Goodwin, Albert, The Friends of Liberty: The English Democratic Movement in the Age of the French Revolution, Cambridge, MA: Harvard University Press, 1977.
Jefferson, Thomas, Jefferson Abroad, ed. Wilson, Douglas L. and Stanton, Lucia, New York: Random House, 1999.
Keane, John, Tom Paine: A Political Life, London: Bloomsbury, 1995.
Lefebvre, Georges, The French Revolution, London: Routledge, 2001.
Linebaugh, Peter, and Rediker, Marcus, The Many-Headed Hydra: The Hidden History of the Revolutionary Atlantic, London: Verso, 2000.
Paine, Thomas, ‘The Rights of Man’, in The Complete Writings, ed. Foner, Philip S., 2 vols. (New York: The Citadel Press, 1969), vol. I.Google Scholar
Paine, Thomas, The Writings, ed. Daniel Conway, Moncure, 4 vols., New York: Putnam’s, 1908.
Price, Richard, A Discourse on the Love of our Country, etc., London: Cadell, 1789.
Robinson, Mary, Poetical Works, 3 vols., London: 1806.
Schama, Simon, Citizens: A Chronicle of the French Revolution, New York: Viking, 1989.
Taylor, Charles, Sources of the Self (Cambridge, MA: Harvard University Press, 1989)
Todd, Janet, Mary Wollstonecraft: A Revolutionary Life, London: Weidenfeld & Nicholson, 2000.
Walpole, , Horace, Letters, ed. Toynbee, Padgett, 19 vols., Oxford: Clarendon Press, 1925.
Williams, Helen Maria, A Farewell, for Two Years, to England, London: Cadell, 1791.
Williams, Helen Maria, Julia, 2 vols., London, 1790.
Williams, Helen Maria, Letters from France, 2 vols., Dublin: Chambers, 1794; photoreprint of 5th edn, 1796, published Demar, NY: Scholars’ Facsimiles and Reprints, 1975.
Williams, Helen Maria, Letters Containing a Sketch of the Politics of France, London: G. G. and J. Robinson, 1795–6; photoreprint Demar, NY: Scholars’ Facsimiles and Reprints, 1975.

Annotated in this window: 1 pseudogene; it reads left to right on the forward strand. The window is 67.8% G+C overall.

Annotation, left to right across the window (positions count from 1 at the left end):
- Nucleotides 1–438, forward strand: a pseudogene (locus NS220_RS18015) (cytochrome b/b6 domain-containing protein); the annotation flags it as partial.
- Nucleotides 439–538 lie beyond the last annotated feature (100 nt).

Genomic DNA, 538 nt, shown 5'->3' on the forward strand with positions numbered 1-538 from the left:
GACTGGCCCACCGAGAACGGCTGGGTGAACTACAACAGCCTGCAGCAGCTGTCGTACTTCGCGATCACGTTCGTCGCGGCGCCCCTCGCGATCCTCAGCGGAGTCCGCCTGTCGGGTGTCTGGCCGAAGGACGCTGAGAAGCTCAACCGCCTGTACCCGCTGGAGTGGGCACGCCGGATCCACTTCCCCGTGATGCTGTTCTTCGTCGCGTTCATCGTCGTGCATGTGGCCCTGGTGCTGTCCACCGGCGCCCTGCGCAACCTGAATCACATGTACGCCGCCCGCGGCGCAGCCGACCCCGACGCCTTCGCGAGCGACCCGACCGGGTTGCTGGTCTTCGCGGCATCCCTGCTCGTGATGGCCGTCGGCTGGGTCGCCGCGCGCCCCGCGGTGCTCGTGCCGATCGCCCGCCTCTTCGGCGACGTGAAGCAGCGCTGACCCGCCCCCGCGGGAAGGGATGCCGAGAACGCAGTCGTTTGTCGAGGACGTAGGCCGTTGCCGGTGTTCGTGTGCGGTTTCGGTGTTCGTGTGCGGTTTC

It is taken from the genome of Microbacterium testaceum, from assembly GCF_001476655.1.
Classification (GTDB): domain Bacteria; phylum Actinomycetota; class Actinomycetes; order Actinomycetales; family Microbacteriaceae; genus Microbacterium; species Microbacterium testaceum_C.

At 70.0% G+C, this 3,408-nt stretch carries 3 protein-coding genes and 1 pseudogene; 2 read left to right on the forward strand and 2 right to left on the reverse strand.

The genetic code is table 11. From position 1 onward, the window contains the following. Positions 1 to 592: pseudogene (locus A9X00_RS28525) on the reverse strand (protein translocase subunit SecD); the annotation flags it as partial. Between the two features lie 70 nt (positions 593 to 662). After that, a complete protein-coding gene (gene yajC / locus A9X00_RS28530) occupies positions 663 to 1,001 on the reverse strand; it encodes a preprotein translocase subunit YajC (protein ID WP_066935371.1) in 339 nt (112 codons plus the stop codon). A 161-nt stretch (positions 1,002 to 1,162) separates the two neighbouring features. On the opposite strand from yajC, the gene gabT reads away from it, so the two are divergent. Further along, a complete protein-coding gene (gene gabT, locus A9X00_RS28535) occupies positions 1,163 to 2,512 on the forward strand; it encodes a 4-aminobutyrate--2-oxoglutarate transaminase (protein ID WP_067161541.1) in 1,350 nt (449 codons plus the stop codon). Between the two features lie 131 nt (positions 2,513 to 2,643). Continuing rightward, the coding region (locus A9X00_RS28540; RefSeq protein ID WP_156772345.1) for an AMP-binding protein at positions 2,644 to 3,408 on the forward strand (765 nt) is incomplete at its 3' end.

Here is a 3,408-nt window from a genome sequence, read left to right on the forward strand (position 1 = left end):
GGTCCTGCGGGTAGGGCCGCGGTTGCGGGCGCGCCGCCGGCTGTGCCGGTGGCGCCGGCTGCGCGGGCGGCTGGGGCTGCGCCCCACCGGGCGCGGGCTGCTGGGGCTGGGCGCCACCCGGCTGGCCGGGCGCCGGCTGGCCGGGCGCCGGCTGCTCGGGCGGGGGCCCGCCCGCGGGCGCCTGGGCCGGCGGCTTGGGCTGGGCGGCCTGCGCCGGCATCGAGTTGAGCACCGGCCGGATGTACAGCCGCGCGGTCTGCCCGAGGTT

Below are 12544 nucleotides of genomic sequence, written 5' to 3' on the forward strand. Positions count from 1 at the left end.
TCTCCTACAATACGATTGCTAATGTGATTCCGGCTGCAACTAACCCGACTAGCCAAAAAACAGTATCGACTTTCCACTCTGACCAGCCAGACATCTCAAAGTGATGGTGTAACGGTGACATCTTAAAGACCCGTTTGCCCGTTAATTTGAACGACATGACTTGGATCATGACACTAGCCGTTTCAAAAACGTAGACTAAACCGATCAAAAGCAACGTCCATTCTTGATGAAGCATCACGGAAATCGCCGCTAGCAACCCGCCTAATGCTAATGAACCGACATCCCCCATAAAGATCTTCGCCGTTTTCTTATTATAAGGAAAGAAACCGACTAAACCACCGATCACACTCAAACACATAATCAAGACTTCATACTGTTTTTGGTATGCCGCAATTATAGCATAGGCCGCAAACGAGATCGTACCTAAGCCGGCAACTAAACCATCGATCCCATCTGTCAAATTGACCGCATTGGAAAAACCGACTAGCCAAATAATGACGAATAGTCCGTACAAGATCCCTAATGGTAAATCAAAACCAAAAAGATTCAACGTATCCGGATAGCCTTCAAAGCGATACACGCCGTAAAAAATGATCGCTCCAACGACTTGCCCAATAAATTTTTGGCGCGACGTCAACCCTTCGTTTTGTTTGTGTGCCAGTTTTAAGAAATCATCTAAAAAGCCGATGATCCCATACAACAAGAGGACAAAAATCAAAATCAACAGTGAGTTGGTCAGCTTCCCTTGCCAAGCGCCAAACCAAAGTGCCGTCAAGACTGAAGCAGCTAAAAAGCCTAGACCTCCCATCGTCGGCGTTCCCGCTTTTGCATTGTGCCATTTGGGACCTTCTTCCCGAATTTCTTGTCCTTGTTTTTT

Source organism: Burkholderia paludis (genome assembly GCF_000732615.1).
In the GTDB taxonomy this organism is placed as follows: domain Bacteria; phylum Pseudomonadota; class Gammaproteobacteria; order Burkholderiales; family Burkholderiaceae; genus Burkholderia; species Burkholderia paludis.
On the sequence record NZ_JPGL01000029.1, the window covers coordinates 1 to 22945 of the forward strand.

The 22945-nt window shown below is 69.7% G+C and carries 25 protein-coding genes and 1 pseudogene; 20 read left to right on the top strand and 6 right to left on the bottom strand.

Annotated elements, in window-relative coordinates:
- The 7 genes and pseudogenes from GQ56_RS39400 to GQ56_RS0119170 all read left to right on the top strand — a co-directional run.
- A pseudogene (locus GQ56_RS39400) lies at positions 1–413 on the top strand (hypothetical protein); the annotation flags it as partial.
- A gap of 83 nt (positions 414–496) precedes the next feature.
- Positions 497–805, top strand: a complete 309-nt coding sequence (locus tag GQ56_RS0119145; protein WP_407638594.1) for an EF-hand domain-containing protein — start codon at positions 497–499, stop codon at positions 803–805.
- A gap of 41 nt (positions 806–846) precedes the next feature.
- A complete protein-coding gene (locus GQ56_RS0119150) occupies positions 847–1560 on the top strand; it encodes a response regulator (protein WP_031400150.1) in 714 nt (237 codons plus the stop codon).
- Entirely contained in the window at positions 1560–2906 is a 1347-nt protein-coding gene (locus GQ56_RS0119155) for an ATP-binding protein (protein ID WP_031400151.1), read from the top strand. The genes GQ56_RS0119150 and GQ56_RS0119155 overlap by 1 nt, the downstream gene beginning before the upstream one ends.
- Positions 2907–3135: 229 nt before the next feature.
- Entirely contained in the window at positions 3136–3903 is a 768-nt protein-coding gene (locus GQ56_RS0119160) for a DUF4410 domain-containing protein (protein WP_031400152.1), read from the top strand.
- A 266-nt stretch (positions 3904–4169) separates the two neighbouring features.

Williams, Helen Maria (ed.), The Political and Confidential Correspondence of Lewis the Sixteenth; with Observations on Each Letter, 3 vols., London: C. G. Robinson, 1803.
Wollstonecraft, Mary, Collected Letters, ed. Wardle, Ralph, Ithaca, NY: Cornell University Press, 1979.
Wollstonecraft, Mary, Political Writings, ed. Todd, Janet, London: Pickering, 1993.
Wollstonecraft, Mary, Vindication of the Rights of Woman, London, 1792.

Save book to Kindle

To save this book to your Kindle, first ensure is added to your Approved Personal Document E-mail List under your Personal Document Settings on the Manage Your Content and Devices page of your Amazon account. Then enter the ‘name’ part of your Kindle email address below. Find out more about saving to your Kindle.

Note you can select to save to either the or variations. ‘’ emails are free but can only be saved to your device when it is connected to wi-fi. ‘’ emails can be delivered even when you are not connected to wi-fi, but note that service fees apply.

Find out more about the Kindle Personal Document Service.

Available formats

Save book to Dropbox

To save content items to your account, please confirm that you agree to abide by our usage policies. If this is the first time you use this feature, you will be asked to authorise Cambridge Core to connect with your account. Find out more about saving content to Dropbox.

Available formats

Save book to Google Drive

To save content items to your account, please confirm that you agree to abide by our usage policies. If this is the first time you use this feature, you will be asked to authorise Cambridge Core to connect with your account. Find out more about saving content to Google Drive.

Available formats